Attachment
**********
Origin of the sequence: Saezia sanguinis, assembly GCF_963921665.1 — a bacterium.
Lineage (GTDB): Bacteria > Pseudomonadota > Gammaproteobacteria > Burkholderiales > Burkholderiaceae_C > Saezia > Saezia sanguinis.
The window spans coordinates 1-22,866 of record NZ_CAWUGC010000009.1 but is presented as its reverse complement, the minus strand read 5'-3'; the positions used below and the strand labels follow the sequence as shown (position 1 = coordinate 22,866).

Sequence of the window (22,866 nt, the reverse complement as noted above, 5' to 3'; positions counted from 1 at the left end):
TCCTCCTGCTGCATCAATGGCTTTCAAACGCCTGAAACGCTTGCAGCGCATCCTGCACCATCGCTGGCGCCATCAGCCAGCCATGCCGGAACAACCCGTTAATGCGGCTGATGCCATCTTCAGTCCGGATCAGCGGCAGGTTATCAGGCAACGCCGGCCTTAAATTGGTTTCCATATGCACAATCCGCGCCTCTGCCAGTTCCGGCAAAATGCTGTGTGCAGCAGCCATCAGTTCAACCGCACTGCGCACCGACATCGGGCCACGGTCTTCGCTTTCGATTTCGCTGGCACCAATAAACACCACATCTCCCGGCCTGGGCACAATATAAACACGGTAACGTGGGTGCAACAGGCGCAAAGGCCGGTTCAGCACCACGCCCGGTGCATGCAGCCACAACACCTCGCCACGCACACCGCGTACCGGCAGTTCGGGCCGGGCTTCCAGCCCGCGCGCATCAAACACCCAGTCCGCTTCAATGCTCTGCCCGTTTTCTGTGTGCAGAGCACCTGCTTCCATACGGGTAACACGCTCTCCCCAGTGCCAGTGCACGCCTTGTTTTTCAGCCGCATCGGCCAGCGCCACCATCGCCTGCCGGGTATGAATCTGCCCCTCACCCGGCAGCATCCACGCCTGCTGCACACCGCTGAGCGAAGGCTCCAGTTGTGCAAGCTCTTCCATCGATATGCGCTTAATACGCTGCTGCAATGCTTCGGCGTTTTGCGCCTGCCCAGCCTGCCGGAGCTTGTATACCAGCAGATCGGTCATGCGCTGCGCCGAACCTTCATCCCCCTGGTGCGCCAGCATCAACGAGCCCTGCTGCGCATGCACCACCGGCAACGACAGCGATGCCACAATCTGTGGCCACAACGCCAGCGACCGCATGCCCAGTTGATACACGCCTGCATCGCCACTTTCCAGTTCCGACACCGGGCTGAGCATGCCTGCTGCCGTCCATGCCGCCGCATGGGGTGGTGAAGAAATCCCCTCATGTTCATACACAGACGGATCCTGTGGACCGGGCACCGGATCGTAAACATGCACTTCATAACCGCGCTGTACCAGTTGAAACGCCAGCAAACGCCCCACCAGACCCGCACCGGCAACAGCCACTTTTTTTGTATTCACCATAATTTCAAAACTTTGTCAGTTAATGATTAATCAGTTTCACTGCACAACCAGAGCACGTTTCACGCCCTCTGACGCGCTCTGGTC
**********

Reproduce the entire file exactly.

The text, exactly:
Origin of the sequence: Saezia sanguinis, assembly GCF_963921665.1 — a bacterium.
Lineage (GTDB): Bacteria > Pseudomonadota > Gammaproteobacteria > Burkholderiales > Burkholderiaceae_C > Saezia > Saezia sanguinis.
The window spans coordinates 1-22,866 of record NZ_CAWUGC010000009.1 but is presented as its reverse complement, the minus strand read 5'-3'; the positions used below and the strand labels follow the sequence as shown (position 1 = coordinate 22,866).

Sequence of the window (22,866 nt, the reverse complement as noted above, 5' to 3'; positions counted from 1 at the left end):
TCCTCCTGCTGCATCAATGGCTTTCAAACGCCTGAAACGCTTGCAGCGCATCCTGCACCATCGCTGGCGCCATCAGCCAGCCATGCCGGAACAACCCGTTAATGCGGCTGATGCCATCTTCAGTCCGGATCAGCGGCAGGTTATCAGGCAACGCCGGCCTTAAATTGGTTTCCATATGCACAATCCGCGCCTCTGCCAGTTCCGGCAAAATGCTGTGTGCAGCAGCCATCAGTTCAACCGCACTGCGCACCGACATCGGGCCACGGTCTTCGCTTTCGATTTCGCTGGCACCAATAAACACCACATCTCCCGGCCTGGGCACAATATAAACACGGTAACGTGGGTGCAACAGGCGCAAAGGCCGGTTCAGCACCACGCCCGGTGCATGCAGCCACAACACCTCGCCACGCACACCGCGTACCGGCAGTTCGGGCCGGGCTTCCAGCCCGCGCGCATCAAACACCCAGTCCGCTTCAATGCTCTGCCCGTTTTCTGTGTGCAGAGCACCTGCTTCCATACGGGTAACACGCTCTCCCCAGTGCCAGTGCACGCCTTGTTTTTCAGCCGCATCGGCCAGCGCCACCATCGCCTGCCGGGTATGAATCTGCCCCTCACCCGGCAGCATCCACGCCTGCTGCACACCGCTGAGCGAAGGCTCCAGTTGTGCAAGCTCTTCCATCGATATGCGCTTAATACGCTGCTGCAATGCTTCGGCGTTTTGCGCCTGCCCAGCCTGCCGGAGCTTGTATACCAGCAGATCGGTCATGCGCTGCGCCGAACCTTCATCCCCCTGGTGCGCCAGCATCAACGAGCCCTGCTGCGCATGCACCACCGGCAACGACAGCGATGCCACAATCTGTGGCCACAACGCCAGCGACCGCATGCCCAGTTGATACACGCCTGCATCGCCACTTTCCAGTTCCGACACCGGGCTGAGCATGCCTGCTGCCGTCCATGCCGCCGCATGGGGTGGTGAAGAAATCCCCTCATGTTCATACACAGACGGATCCTGTGGACCGGGCACCGGATCGTAAACATGCACTTCATAACCGCGCTGTACCAGTTGAAACGCCAGCAAACGCCCCACCAGACCCGCACCGGCAACAGCCACTTTTTTTGTATTCACCATAATTTCAAAACTTTGTCAGTTAATGATTAATCAGTTTCACTGCACAACCAGAGCACGTTTCACGCCCTCTGACGCGCTCTGGTC